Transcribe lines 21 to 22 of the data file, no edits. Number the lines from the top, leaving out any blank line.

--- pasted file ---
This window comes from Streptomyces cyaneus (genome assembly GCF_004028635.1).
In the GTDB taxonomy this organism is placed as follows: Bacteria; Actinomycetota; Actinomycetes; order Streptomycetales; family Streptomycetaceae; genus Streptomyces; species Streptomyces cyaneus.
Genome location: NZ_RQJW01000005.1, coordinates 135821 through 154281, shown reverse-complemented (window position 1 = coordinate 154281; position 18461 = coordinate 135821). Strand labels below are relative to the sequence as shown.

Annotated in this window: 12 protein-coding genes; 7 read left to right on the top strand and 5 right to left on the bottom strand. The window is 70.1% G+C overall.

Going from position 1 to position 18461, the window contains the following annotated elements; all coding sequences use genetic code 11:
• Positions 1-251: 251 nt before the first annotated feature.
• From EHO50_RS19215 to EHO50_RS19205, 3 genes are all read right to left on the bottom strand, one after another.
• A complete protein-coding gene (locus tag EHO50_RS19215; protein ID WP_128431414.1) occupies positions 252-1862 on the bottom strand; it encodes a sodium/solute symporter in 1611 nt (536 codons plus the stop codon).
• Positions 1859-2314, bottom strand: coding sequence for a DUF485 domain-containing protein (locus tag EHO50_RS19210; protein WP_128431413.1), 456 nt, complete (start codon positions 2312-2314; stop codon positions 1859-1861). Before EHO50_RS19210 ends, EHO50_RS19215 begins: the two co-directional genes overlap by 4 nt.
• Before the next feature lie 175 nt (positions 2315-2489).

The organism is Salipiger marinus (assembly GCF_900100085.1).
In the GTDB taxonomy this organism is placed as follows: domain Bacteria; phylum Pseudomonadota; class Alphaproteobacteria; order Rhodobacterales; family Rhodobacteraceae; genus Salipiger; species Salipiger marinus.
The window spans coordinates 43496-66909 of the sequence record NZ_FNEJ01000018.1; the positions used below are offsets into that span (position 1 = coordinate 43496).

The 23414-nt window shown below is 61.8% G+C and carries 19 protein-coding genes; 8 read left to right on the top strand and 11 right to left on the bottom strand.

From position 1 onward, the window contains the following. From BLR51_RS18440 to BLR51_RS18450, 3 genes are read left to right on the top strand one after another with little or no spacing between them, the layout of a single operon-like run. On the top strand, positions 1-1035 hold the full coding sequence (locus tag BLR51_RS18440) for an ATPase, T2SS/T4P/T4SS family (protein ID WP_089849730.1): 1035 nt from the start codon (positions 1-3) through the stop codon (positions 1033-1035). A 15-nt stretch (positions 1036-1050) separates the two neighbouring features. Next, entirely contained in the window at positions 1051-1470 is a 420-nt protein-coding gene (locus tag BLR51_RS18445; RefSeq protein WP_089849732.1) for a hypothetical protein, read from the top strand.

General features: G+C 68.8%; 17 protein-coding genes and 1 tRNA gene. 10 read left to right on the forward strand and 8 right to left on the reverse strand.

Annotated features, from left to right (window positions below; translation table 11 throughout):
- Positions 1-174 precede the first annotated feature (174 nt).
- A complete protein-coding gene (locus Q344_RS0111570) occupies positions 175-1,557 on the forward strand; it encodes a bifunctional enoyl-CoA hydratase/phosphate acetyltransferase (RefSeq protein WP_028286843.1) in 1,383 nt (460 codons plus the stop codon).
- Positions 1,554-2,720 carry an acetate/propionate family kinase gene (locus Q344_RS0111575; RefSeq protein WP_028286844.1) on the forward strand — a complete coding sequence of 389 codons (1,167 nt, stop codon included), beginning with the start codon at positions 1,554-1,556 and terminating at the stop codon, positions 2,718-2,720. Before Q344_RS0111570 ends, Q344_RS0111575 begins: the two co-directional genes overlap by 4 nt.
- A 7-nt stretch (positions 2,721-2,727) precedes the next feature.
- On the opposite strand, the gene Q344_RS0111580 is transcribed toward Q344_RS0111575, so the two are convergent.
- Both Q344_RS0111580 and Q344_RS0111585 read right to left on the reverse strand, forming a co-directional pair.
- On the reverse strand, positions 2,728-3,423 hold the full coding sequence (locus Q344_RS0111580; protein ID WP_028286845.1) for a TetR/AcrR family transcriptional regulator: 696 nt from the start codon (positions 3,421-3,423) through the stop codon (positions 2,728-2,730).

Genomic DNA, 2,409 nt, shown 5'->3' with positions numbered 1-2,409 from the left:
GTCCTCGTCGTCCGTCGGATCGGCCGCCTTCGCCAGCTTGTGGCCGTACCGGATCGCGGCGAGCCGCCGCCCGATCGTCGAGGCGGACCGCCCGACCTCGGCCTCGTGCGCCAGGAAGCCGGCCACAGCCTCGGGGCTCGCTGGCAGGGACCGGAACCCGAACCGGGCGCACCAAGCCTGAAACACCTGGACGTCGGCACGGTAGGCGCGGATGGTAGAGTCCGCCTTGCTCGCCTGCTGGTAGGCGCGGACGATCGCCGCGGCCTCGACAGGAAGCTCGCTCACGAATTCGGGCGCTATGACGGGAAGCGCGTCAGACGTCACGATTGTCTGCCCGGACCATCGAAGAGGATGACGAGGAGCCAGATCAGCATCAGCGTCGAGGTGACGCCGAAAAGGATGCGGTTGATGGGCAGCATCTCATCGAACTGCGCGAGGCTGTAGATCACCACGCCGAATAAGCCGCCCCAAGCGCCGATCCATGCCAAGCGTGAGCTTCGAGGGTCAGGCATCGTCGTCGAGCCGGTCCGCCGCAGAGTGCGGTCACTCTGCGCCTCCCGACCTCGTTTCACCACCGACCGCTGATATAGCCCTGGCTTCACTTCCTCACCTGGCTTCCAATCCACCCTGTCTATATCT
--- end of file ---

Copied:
- A 7-nt stretch (positions 2,721-2,727) precedes the next feature.
- On the opposite strand, the gene Q344_RS0111580 is transcribed toward Q344_RS0111575, so the two are convergent.